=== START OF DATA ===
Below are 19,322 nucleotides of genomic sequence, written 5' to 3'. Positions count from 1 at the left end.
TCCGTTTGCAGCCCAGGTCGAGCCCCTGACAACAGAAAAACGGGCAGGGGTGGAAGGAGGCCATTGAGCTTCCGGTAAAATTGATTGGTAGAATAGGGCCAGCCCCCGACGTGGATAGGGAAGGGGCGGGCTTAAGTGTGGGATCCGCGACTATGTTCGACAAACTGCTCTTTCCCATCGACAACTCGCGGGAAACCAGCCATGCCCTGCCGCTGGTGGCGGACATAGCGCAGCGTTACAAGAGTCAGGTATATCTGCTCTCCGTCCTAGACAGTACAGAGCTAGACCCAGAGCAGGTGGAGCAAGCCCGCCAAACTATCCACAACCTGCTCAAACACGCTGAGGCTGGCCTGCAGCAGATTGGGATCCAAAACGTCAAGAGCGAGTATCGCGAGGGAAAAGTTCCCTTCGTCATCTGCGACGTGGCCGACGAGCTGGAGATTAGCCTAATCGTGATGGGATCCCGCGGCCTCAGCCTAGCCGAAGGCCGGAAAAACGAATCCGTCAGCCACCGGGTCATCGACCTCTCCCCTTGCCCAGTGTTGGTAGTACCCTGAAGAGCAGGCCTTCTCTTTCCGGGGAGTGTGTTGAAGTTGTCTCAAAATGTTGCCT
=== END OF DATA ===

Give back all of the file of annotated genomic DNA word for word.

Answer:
Below are 19,322 nucleotides of genomic sequence, written 5' to 3'. Positions count from 1 at the left end.
TCCGTTTGCAGCCCAGGTCGAGCCCCTGACAACAGAAAAACGGGCAGGGGTGGAAGGAGGCCATTGAGCTTCCGGTAAAATTGATTGGTAGAATAGGGCCAGCCCCCGACGTGGATAGGGAAGGGGCGGGCTTAAGTGTGGGATCCGCGACTATGTTCGACAAACTGCTCTTTCCCATCGACAACTCGCGGGAAACCAGCCATGCCCTGCCGCTGGTGGCGGACATAGCGCAGCGTTACAAGAGTCAGGTATATCTGCTCTCCGTCCTAGACAGTACAGAGCTAGACCCAGAGCAGGTGGAGCAAGCCCGCCAAACTATCCACAACCTGCTCAAACACGCTGAGGCTGGCCTGCAGCAGATTGGGATCCAAAACGTCAAGAGCGAGTATCGCGAGGGAAAAGTTCCCTTCGTCATCTGCGACGTGGCCGACGAGCTGGAGATTAGCCTAATCGTGATGGGATCCCGCGGCCTCAGCCTAGCCGAAGGCCGGAAAAACGAATCCGTCAGCCACCGGGTCATCGACCTCTCCCCTTGCCCAGTGTTGGTAGTACCCTGAAGAGCAGGCCTTCTCTTTCCGGGGAGTGTGTTGAAGTTGTCTCAAAATGTTGCCT